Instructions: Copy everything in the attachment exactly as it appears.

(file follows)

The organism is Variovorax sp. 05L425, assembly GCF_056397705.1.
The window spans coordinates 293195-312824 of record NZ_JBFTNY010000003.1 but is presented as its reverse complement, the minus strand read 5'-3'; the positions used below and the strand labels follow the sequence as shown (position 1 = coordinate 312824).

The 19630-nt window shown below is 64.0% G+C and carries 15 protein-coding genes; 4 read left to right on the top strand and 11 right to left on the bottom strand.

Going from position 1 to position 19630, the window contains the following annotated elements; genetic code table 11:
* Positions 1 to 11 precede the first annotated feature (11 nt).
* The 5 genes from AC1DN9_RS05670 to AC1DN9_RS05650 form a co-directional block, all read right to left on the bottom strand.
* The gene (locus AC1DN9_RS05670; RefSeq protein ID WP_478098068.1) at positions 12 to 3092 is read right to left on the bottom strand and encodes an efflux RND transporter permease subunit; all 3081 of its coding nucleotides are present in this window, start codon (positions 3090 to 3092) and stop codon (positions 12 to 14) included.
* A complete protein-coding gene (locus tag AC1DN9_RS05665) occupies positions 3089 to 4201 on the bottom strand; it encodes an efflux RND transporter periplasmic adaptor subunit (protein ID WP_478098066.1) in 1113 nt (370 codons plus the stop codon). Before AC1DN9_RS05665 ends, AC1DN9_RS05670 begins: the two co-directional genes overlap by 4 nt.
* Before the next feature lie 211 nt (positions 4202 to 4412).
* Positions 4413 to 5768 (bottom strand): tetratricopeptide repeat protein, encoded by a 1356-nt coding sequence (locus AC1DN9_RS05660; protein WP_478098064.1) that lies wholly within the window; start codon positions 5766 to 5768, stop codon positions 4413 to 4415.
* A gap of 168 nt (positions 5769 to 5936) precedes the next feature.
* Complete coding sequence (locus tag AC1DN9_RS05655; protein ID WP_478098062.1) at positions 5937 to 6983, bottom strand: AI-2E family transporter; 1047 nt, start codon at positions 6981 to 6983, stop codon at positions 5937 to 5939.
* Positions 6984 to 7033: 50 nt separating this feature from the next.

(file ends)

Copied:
The organism is Variovorax sp. 05L425, assembly GCF_056397705.1.
The window spans coordinates 293195-312824 of record NZ_JBFTNY010000003.1 but is presented as its reverse complement, the minus strand read 5'-3'; the positions used below and the strand labels follow the sequence as shown (position 1 = coordinate 312824).

The 19630-nt window shown below is 64.0% G+C and carries 15 protein-coding genes; 4 read left to right on the top strand and 11 right to left on the bottom strand.

Going from position 1 to position 19630, the window contains the following annotated elements; genetic code table 11:
* Positions 1 to 11 precede the first annotated feature (11 nt).
* The 5 genes from AC1DN9_RS05670 to AC1DN9_RS05650 form a co-directional block, all read right to left on the bottom strand.
* The gene (locus AC1DN9_RS05670; RefSeq protein ID WP_478098068.1) at positions 12 to 3092 is read right to left on the bottom strand and encodes an efflux RND transporter permease subunit; all 3081 of its coding nucleotides are present in this window, start codon (positions 3090 to 3092) and stop codon (positions 12 to 14) included.
* A complete protein-coding gene (locus tag AC1DN9_RS05665) occupies positions 3089 to 4201 on the bottom strand; it encodes an efflux RND transporter periplasmic adaptor subunit (protein ID WP_478098066.1) in 1113 nt (370 codons plus the stop codon). Before AC1DN9_RS05665 ends, AC1DN9_RS05670 begins: the two co-directional genes overlap by 4 nt.
* Before the next feature lie 211 nt (positions 4202 to 4412).
* Positions 4413 to 5768 (bottom strand): tetratricopeptide repeat protein, encoded by a 1356-nt coding sequence (locus AC1DN9_RS05660; protein WP_478098064.1) that lies wholly within the window; start codon positions 5766 to 5768, stop codon positions 4413 to 4415.
* A gap of 168 nt (positions 5769 to 5936) precedes the next feature.
* Complete coding sequence (locus tag AC1DN9_RS05655; protein ID WP_478098062.1) at positions 5937 to 6983, bottom strand: AI-2E family transporter; 1047 nt, start codon at positions 6981 to 6983, stop codon at positions 5937 to 5939.
* Positions 6984 to 7033: 50 nt separating this feature from the next.